New Delhi: The government is considering a plan to establish battery making capacity of 40 gigawatts (GW) to give a boost to its electrical vehicles and renewable energy initiatives, an official said.
It will ask states to compete for the opportunity to set up internationally competitive facilities that will also service global markets. Domestic and global battery makers will be asked to bid for setting up plants in the selected states.
The proposal is expected to entail investments of $40 billion in the next two-three years and is likely to garner interest from global battery manufacturing firms and renewable energy players such as SoftBank, Tesla and Panasonic, a government official said.
The Centre is working on fiscal and non-fiscal measures to enable states to set up manufacturing units as competitive as those in China. Bids will be judged on the basis of land, incentives, power tariff discounts and regulatory and industrial support. Plants have to be competitive so that exports are commercially viable.
Bids will be judged on the basis of land, incentives, power tariff discounts and regulatory and industrial support. Plants have to be competitive so that exports are commercially viable.
FAST GROWTH IN RENEWABLES
Batteries and battery cells are imported from the likes of China and the US.Plans to add 175 GW renewable energy generation capacity by 2022 and ensure that 30% of India’s vehicles are electrically powered by 2030, the demand for battery storage is pegged at 300 GW.
“The Centre is exploring opportunities on how to make battery manufacturing at giga-scale happen quickly and in the shortest possible time because that is the crux of the entire growth, be it electric vehicles or new and renewable energy sources,” the government official said.
“The industry needs to have confidence to come forward, as there is huge requirement of battery storage,” said another official. “Even for just the FAME-II targets of e-vehicles, we will require 70 GW batteries in the next three years.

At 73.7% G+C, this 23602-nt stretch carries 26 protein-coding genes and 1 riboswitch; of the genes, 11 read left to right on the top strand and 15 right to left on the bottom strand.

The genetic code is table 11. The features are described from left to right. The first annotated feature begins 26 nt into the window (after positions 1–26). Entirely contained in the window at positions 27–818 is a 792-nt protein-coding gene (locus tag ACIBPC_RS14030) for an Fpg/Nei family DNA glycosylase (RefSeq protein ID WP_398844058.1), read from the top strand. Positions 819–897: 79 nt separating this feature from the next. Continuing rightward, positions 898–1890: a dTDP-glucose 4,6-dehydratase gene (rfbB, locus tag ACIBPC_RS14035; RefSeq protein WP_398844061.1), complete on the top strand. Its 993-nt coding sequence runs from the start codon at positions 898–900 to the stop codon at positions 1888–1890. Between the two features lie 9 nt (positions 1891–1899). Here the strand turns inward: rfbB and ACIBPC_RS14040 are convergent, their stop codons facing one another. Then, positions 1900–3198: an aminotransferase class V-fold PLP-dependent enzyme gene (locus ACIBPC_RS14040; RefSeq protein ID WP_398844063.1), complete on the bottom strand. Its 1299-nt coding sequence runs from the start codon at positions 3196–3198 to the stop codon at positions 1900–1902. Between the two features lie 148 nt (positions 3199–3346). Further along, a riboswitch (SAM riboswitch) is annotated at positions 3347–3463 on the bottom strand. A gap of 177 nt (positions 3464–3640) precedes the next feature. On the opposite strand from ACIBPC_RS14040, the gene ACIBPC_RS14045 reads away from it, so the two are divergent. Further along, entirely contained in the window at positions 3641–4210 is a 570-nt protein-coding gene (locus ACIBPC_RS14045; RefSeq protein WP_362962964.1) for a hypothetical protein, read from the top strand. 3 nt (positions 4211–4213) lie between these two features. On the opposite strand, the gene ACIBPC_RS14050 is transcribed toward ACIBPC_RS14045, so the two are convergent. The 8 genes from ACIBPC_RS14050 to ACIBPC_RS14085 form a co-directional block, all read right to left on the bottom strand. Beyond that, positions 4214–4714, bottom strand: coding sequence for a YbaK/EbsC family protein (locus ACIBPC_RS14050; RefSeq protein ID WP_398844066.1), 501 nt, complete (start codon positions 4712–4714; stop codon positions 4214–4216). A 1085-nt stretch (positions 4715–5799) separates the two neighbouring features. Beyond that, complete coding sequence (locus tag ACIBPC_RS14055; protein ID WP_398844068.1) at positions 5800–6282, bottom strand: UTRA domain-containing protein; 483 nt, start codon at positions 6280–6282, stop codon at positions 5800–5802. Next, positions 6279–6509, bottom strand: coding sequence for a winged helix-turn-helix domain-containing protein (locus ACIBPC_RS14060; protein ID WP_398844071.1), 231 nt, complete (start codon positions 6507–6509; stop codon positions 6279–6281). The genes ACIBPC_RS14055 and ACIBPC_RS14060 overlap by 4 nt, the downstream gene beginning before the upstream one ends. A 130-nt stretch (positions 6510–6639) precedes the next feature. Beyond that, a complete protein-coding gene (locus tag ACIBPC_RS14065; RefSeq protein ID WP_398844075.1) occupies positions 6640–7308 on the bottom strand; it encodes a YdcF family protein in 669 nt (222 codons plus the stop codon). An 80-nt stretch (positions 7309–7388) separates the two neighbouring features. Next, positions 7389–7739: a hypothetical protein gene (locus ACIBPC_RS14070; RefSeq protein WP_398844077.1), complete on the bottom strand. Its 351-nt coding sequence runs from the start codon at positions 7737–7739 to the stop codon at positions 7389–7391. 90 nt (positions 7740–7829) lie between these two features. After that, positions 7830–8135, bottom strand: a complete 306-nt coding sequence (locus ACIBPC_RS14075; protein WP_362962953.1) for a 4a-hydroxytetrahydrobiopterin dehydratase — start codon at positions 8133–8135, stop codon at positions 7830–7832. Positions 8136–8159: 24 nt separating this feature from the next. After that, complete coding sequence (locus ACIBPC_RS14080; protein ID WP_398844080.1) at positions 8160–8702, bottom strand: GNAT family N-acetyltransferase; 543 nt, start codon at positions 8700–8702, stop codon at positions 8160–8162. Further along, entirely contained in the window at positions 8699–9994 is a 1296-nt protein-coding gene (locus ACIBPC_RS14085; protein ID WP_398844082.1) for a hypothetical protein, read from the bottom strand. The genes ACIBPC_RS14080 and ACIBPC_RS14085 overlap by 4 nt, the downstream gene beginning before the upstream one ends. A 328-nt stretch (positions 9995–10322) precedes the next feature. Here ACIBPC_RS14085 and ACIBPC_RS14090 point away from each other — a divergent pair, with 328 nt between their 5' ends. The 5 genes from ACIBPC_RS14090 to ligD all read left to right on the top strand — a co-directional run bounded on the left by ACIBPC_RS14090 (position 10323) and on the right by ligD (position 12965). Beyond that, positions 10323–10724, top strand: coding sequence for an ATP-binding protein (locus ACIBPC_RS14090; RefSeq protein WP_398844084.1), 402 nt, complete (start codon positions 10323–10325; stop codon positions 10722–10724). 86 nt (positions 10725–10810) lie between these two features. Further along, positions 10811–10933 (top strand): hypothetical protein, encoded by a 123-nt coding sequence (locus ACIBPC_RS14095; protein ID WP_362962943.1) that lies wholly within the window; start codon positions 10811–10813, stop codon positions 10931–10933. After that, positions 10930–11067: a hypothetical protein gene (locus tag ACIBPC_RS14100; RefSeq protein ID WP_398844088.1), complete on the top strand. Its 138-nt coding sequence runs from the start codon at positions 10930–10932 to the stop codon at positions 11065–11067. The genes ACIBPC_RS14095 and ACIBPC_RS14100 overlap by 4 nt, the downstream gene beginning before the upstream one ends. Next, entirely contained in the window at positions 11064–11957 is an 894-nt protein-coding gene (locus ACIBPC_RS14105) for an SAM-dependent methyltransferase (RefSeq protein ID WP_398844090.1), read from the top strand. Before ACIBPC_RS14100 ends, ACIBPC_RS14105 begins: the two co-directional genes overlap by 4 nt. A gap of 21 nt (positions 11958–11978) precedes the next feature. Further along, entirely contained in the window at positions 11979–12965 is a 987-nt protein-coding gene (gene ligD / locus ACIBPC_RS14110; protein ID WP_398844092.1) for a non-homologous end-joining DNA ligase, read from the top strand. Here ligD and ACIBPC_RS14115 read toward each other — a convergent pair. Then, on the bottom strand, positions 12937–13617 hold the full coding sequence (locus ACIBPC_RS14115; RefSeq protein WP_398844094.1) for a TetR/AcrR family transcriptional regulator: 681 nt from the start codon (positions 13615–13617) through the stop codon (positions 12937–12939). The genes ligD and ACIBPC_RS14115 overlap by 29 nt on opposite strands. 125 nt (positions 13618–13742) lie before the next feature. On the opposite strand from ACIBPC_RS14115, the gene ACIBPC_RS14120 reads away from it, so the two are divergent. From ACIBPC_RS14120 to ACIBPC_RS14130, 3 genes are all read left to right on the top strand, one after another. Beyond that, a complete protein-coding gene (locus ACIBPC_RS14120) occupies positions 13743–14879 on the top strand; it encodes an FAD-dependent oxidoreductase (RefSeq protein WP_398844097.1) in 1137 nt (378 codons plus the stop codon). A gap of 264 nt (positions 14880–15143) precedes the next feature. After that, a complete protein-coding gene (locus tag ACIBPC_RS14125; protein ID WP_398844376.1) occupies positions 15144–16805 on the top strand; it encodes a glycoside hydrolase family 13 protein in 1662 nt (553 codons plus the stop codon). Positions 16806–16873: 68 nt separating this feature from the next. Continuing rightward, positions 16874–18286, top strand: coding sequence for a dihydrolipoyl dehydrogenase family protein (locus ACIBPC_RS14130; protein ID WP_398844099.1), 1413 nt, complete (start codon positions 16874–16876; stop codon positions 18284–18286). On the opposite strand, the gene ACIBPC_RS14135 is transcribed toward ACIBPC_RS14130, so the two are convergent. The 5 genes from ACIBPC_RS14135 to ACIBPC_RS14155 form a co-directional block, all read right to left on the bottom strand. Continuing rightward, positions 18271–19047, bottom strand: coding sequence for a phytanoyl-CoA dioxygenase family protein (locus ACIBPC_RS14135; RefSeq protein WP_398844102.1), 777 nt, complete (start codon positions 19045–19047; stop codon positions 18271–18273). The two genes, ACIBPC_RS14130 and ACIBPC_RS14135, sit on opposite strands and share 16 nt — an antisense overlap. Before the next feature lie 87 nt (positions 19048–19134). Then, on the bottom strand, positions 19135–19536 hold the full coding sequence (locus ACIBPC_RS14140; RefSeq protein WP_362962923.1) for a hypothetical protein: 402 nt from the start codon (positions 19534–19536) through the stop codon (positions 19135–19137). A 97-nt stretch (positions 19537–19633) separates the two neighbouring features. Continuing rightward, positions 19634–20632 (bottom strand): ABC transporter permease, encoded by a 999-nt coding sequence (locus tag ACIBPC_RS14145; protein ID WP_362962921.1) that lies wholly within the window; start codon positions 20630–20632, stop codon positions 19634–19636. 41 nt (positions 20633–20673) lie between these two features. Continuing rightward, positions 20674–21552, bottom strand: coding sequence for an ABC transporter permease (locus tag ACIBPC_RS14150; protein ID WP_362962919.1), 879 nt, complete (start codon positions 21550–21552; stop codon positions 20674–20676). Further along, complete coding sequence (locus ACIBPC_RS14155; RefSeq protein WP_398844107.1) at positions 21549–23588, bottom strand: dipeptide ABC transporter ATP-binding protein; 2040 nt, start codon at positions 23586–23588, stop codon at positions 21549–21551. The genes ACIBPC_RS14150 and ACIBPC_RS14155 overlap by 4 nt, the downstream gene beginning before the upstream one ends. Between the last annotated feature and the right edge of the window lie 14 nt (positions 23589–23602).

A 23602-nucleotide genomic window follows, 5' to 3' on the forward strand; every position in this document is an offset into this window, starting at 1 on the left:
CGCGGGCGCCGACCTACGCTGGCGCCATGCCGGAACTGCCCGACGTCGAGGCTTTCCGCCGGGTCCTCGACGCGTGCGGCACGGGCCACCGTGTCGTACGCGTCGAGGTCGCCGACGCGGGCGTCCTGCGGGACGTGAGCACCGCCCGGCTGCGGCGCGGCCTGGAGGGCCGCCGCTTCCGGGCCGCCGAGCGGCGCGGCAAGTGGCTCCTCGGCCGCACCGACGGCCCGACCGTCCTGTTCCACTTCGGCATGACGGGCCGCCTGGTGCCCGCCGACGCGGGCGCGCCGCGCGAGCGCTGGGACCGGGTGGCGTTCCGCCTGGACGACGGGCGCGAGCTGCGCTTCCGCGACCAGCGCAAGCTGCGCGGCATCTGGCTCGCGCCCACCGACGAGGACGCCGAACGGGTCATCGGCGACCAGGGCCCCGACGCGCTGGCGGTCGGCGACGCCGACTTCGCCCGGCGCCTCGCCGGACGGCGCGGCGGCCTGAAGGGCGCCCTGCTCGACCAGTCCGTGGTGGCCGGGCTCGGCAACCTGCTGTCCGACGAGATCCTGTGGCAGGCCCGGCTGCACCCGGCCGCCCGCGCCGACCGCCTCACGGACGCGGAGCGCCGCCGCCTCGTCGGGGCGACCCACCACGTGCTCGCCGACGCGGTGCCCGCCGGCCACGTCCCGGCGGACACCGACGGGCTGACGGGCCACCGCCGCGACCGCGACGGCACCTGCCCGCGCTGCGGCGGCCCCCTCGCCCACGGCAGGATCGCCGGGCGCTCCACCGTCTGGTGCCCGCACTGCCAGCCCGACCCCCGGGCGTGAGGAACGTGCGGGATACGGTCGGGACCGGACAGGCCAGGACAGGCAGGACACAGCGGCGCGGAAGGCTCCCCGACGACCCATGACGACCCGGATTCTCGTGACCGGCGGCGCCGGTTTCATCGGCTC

A company that starts making them here can become a global leader rather than looking up to countries such as Vietnam, Korea or China.” The official urged India to first make batteries before moving on to cells.
Batteries consist of many cells packed together. Nearly a fifth of components for lithium-ion cells are not available locally.
The proposal is part of the National Mission on Transformative Mobility and Battery Storage approved by the Cabinet in March. An inter-ministerial steering committee chaired by Niti Aayog chief executive officer Amitabh Kant has been set up to promote clean mobility initiatives. This involves a phased manufacturing roadmap to implement large-scale battery module and pack assembly plants by 2019-2020, followed by integrated cell manufacturing by 2021-2022.
State officials welcomed the proposal but said the Centre needed to ponder challenges such as battery technologies, integration with existing EV makers and Chinese competition. “There are aspects other than financial incentives that help ground investments such as environmental clearances, other approvals, land bank, power tariffs,” a state official said on condition of anonymity. “Some are directly under state purview and the Centre needs to involve state departments.”